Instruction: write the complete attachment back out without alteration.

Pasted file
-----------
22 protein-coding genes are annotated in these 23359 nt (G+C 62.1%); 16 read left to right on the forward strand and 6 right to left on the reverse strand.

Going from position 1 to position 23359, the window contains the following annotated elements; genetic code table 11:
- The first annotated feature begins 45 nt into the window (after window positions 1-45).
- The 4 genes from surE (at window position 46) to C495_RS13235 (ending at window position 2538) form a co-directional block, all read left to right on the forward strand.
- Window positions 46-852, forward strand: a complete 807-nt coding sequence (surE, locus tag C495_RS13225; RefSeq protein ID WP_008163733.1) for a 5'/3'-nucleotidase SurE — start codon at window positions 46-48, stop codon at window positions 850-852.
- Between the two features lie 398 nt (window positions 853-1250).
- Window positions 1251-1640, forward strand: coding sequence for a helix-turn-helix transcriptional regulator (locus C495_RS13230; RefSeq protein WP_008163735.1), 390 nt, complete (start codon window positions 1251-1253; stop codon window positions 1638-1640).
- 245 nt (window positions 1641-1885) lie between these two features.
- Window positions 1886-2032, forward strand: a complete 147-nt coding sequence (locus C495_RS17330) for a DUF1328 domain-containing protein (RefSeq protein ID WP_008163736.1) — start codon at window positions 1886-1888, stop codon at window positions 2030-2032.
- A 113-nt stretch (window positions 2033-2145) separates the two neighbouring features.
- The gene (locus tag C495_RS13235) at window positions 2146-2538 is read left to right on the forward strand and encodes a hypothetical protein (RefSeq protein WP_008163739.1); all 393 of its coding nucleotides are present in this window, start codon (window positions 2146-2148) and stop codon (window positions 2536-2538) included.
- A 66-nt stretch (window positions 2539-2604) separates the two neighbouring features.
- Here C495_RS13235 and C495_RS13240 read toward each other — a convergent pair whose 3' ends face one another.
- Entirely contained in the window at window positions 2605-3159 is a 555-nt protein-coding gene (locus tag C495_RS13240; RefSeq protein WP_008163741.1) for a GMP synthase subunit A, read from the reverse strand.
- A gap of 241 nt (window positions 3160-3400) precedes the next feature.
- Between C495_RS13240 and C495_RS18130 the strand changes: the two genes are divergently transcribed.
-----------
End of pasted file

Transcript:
22 protein-coding genes are annotated in these 23359 nt (G+C 62.1%); 16 read left to right on the forward strand and 6 right to left on the reverse strand.

Going from position 1 to position 23359, the window contains the following annotated elements; genetic code table 11:
- The first annotated feature begins 45 nt into the window (after window positions 1-45).
- The 4 genes from surE (at window position 46) to C495_RS13235 (ending at window position 2538) form a co-directional block, all read left to right on the forward strand.
- Window positions 46-852, forward strand: a complete 807-nt coding sequence (surE, locus tag C495_RS13225; RefSeq protein ID WP_008163733.1) for a 5'/3'-nucleotidase SurE — start codon at window positions 46-48, stop codon at window positions 850-852.
- Between the two features lie 398 nt (window positions 853-1250).
- Window positions 1251-1640, forward strand: coding sequence for a helix-turn-helix transcriptional regulator (locus C495_RS13230; RefSeq protein WP_008163735.1), 390 nt, complete (start codon window positions 1251-1253; stop codon window positions 1638-1640).
- 245 nt (window positions 1641-1885) lie between these two features.
- Window positions 1886-2032, forward strand: a complete 147-nt coding sequence (locus C495_RS17330) for a DUF1328 domain-containing protein (RefSeq protein ID WP_008163736.1) — start codon at window positions 1886-1888, stop codon at window positions 2030-2032.
- A 113-nt stretch (window positions 2033-2145) separates the two neighbouring features.
- The gene (locus tag C495_RS13235) at window positions 2146-2538 is read left to right on the forward strand and encodes a hypothetical protein (RefSeq protein WP_008163739.1); all 393 of its coding nucleotides are present in this window, start codon (window positions 2146-2148) and stop codon (window positions 2536-2538) included.
- A 66-nt stretch (window positions 2539-2604) separates the two neighbouring features.
- Here C495_RS13235 and C495_RS13240 read toward each other — a convergent pair whose 3' ends face one another.
- Entirely contained in the window at window positions 2605-3159 is a 555-nt protein-coding gene (locus tag C495_RS13240; RefSeq protein WP_008163741.1) for a GMP synthase subunit A, read from the reverse strand.
- A gap of 241 nt (window positions 3160-3400) precedes the next feature.
- Between C495_RS13240 and C495_RS18130 the strand changes: the two genes are divergently transcribed.